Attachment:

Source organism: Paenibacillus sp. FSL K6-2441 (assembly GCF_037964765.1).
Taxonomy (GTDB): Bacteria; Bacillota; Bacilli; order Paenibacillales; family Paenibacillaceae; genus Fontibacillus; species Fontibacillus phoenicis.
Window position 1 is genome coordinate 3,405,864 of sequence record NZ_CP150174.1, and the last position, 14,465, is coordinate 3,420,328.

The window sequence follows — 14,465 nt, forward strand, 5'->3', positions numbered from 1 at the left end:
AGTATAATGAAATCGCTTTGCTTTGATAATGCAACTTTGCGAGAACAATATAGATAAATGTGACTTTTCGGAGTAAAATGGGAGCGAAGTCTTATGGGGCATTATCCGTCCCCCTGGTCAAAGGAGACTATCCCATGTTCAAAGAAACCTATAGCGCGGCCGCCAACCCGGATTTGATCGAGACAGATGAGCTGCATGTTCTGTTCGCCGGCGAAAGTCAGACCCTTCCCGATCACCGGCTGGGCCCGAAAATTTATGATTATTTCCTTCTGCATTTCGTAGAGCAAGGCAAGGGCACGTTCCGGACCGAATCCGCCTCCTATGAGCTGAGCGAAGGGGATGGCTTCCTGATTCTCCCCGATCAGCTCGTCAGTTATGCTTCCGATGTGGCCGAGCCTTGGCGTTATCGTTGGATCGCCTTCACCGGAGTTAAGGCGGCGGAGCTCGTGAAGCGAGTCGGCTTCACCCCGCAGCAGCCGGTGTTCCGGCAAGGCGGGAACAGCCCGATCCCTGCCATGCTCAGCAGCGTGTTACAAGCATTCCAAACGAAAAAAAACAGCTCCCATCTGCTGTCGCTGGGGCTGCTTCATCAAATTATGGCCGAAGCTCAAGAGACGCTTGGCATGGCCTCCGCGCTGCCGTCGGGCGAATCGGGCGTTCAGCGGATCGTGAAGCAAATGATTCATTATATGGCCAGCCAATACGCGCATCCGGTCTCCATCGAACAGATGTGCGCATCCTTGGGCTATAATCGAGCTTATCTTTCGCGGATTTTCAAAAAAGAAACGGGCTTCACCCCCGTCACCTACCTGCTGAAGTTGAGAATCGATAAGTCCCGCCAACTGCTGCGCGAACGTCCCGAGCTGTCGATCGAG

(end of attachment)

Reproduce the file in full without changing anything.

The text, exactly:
Source organism: Paenibacillus sp. FSL K6-2441 (assembly GCF_037964765.1).
Taxonomy (GTDB): Bacteria; Bacillota; Bacilli; order Paenibacillales; family Paenibacillaceae; genus Fontibacillus; species Fontibacillus phoenicis.
Window position 1 is genome coordinate 3,405,864 of sequence record NZ_CP150174.1, and the last position, 14,465, is coordinate 3,420,328.

The window sequence follows — 14,465 nt, forward strand, 5'->3', positions numbered from 1 at the left end:
AGTATAATGAAATCGCTTTGCTTTGATAATGCAACTTTGCGAGAACAATATAGATAAATGTGACTTTTCGGAGTAAAATGGGAGCGAAGTCTTATGGGGCATTATCCGTCCCCCTGGTCAAAGGAGACTATCCCATGTTCAAAGAAACCTATAGCGCGGCCGCCAACCCGGATTTGATCGAGACAGATGAGCTGCATGTTCTGTTCGCCGGCGAAAGTCAGACCCTTCCCGATCACCGGCTGGGCCCGAAAATTTATGATTATTTCCTTCTGCATTTCGTAGAGCAAGGCAAGGGCACGTTCCGGACCGAATCCGCCTCCTATGAGCTGAGCGAAGGGGATGGCTTCCTGATTCTCCCCGATCAGCTCGTCAGTTATGCTTCCGATGTGGCCGAGCCTTGGCGTTATCGTTGGATCGCCTTCACCGGAGTTAAGGCGGCGGAGCTCGTGAAGCGAGTCGGCTTCACCCCGCAGCAGCCGGTGTTCCGGCAAGGCGGGAACAGCCCGATCCCTGCCATGCTCAGCAGCGTGTTACAAGCATTCCAAACGAAAAAAAACAGCTCCCATCTGCTGTCGCTGGGGCTGCTTCATCAAATTATGGCCGAAGCTCAAGAGACGCTTGGCATGGCCTCCGCGCTGCCGTCGGGCGAATCGGGCGTTCAGCGGATCGTGAAGCAAATGATTCATTATATGGCCAGCCAATACGCGCATCCGGTCTCCATCGAACAGATGTGCGCATCCTTGGGCTATAATCGAGCTTATCTTTCGCGGATTTTCAAAAAAGAAACGGGCTTCACCCCCGTCACCTACCTGCTGAAGTTGAGAATCGATAAGTCCCGCCAACTGCTGCGCGAACGTCCCGAGCTGTCGATCGAG